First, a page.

Dreams Matter.

Via Gerry Ellen
on Dec 15, 2013
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sleeping girl courtesy Flickr CC PedroSimoes7

Waking up night after night jotting down dreams in the darkness of the kitchen, I find that it seems like such an unlikely way to spend the wee hours of the morning.

I don’t stumble to the kitchen in an ill-fated stupor, but rather purposefully locate a piece of paper and pen with an intellectual striving mindset.

I want to write down my dreams, the ones that woke me up in the first place. I find that the more I dream the more I have some empathetic connection to the outside world. It isn’t so much that I dream what seems like all evening, it is the fact that some of my dreams are incredibly telling to what has happened or is about to happen.

I usually scribble my dreams on pieces of sticky note paper, not having the wherewithal to locate my glasses in the dark, which leaves the end result of what I’ve written all over the place when the morning light arrives. After my ritual of silence, tea, and movement, the dreams take precedence over my thoughts.

I just can’t let them go. I have to know what they mean.

I have to consult a dream book or an internet dream site. I like to explore the recesses of my mind. For the most part, I have no idea that the 2:00 a.m. scattered words on small paper would amount to larger sentences and meanings that find their way into pages of my journal.

Dreams matter. They are a way to process the comings and goings of life. They are often a cacophony of images and colors and voices. Dreams have an effect on us. As with any ethereal practice, dreaming is the subconscious alerting us to our memory of past, present, and future.

Dreams also signify a very sound sleep, which is actually rarer than we care to admit. The mere presence of people, places, colors, and symbols in the corners of our brains during REM sleep highlights just how much pleasure can be had when dreaming. It can also glorify pain. All emotions bubble up after a very lucid dream.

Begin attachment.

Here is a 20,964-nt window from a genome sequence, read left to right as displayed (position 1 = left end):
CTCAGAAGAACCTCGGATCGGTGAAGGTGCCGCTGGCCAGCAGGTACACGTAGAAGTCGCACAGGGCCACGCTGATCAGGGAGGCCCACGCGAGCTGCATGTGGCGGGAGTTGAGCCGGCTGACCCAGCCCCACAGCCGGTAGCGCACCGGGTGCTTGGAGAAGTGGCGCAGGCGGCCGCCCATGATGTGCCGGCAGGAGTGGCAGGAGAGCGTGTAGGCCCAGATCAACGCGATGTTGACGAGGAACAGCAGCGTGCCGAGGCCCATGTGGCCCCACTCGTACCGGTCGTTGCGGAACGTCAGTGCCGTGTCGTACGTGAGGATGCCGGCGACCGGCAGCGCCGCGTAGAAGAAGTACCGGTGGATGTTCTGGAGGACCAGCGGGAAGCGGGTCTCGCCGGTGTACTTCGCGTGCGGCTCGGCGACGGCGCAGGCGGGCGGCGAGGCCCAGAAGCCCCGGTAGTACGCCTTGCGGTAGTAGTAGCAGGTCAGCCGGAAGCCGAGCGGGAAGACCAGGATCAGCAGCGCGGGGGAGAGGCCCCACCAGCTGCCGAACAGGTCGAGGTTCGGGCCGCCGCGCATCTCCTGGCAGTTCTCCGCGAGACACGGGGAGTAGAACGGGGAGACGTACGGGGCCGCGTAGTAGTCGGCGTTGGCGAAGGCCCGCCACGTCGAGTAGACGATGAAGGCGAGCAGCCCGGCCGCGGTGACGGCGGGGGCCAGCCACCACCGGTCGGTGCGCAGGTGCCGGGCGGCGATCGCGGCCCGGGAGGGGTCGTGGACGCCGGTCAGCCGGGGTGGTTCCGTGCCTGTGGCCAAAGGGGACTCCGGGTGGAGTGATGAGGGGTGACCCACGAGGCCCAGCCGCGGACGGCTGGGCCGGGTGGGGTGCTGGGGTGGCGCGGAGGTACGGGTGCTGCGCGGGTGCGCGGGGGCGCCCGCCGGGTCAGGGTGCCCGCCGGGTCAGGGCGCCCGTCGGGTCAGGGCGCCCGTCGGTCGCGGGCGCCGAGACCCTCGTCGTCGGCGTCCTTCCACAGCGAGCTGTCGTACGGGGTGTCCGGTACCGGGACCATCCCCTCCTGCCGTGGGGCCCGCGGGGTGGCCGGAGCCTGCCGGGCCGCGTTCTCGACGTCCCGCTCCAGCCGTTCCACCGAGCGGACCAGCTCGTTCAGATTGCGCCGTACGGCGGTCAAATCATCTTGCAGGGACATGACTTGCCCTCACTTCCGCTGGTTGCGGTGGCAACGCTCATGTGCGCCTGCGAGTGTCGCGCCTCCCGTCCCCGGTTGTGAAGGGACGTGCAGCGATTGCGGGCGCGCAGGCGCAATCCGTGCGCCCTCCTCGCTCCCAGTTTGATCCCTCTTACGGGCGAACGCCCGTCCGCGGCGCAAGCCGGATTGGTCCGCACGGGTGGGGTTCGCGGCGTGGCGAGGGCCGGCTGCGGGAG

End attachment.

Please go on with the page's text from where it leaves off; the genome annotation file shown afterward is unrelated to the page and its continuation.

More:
Dreams can be big. Dreams can be poignant. Dreams can remind us of people long gone. Dreams can show amazing depths of strength and passion. Dreams can reveal past occurrences. Dreams can tap into opportunities and possibilities.

We all have a mystical capability, prompted by the third eye (intuition), and fueled by our willingness to open our hearts to what dreams actually mean to us as individuals.

Water dreams are my favorite.

The mere sensation of water in a dream is a spiritual message that tends to linger in my conscience for a long time. Swimming in depths or floating upside on a river or surfing around an ocean swell, I am instantly transported to a magical place of serenity. Most water dreams appear when a significant growth spurt is taking place in the real world.

I had many of these years ago, and when they show up in these current times, I’m so awestruck and grateful that I have more to learn. There is always more to learn.

Teaching dreams are memorable too. In these moments (or dream seconds) I am teaching an aerobics class of some type, fiddling with the stereo (the Universe must know I’m not great with technology), and happily mixing it up with my students. These types of dreams appear when I’m also in a learning phase, or I have my own wisdom to share with others. No one in the dream is recognizable and it doesn’t matter. What sticks with me is the setting of the dream.

Dreaming with colors that stand out so great, it will be all that I wake up to and remember to jot down. Color-themed dreams are signs of essence and healing and stability. When you dream in color and that color resonates with you deeply, it is a clear message of the subconscious notifying you of goodness prevailing. Every instance that I research a color dream (usually green, blue, silver, yellow, and pink) I absorb the meaning of each and apply it to where I’m stuck or where I’m happily progressing.

I dreamt of silver crocodiles the other night, and it stood out so vividly, I couldn’t fall back asleep. Hmmm…

And that brings me to animal dreams and the very nature of my crazy brain and how it sees the world. Bears, a praying mantis, those crocodiles I just mentioned, packs of large dogs, lady bugs, butterflies, sometimes a snake, whales, condors and most recently a sweet puppy—these animal dreams encompass the large and small.

When I do the exploratory meaning I often wind up with a few definitions that make no sense at all, or I’ll heed the call of a warning, or I will feel as though something big is about to happen. The animal always gets my attention.